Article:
Remember when you were a kid and you didn’t care if a cold winter snowstorm made booger icicles hang from the end of your nose, because you had just one job to do and it was all you could focus on; PLAY OUTSIDE.
Whether it was a desperately appreciated snow day, the hours after school before homework time, or a glorious weekend; you grabbed the time whenever you could to get out there with friends and siblings and go sledding, pummel each other with the fifty snowballs you made ahead of time, make snow forts using a handy-dandy igloo brick maker, and make classic snowmen; carrot nose, rocks for eyes, and sticks for arms.
When my oldest was three years-old, we were out in the front yard doing our best to make a snowman, top hat and all. A photographer for a local newspaper was driving by and asked to take our picture. That photo reminds that even as an adult, I loved sculpting snow, but even more, it shows me that I took the time to do artistic things with my kids, and boy did I have a ball!
When my daughter was around ten years-old, she proudly posed with Santa and Mrs. Clause on the front lawn; one of many sculptures crafted to greet passersby. In later years, Snow White, ‘insidious apple’ in hand, would make an appearance, as well as a pointy backed dragon that seemed to slither its way across the snow- covered grass.
Living in New England, snow was a given in the winter, but when the cool temperatures gave way to the outstretched rays of the sun, the sand provided an entirely new arena for sculpting. Our creatures did not stand, but we did our best to make them 2-dimensional. The kids and I would scavenge the beach for seaweed, rocks, shells, claws, etc.; anything that was natural to the shoreline to use as decoration. Again, I had a ball!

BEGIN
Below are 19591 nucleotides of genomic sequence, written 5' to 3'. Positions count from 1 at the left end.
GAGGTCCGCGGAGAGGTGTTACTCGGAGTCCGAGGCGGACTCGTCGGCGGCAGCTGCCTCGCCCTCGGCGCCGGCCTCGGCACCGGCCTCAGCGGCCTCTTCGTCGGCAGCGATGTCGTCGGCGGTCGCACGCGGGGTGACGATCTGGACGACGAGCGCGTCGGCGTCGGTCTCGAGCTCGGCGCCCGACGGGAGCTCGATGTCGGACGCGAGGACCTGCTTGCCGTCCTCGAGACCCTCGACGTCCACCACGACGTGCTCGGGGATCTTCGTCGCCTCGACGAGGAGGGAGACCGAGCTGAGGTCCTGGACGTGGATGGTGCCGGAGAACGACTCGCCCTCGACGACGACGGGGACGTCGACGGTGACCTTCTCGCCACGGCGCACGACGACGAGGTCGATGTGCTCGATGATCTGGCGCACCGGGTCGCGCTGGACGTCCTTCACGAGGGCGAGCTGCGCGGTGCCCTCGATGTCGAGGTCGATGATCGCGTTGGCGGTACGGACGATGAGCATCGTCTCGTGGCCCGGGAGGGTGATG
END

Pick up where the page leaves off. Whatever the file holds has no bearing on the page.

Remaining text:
I’m pretty sure my kids loved our sculpting projects as much as I did, and I’d like to think it stimulated those artistic juices in them, but I know for sure, those times made me grow artistically as well. Now my kids are all twenty-somethings and I don’t tend to go out looking for the perfect sculpting snow anymore. Sad, isn’t it that we let our age dictate the kind of fun we can have.
It’s one thing to take the time with your kids when they’re young to be creative and silly, it’s another to take the time for yourself to be a kid again. There are no age restrictions for snow or sand sculpting, and you don’t need a child to make sense of it. Just do it if you want, or find that thing that makes you feel like a kid again, just because it’s fun.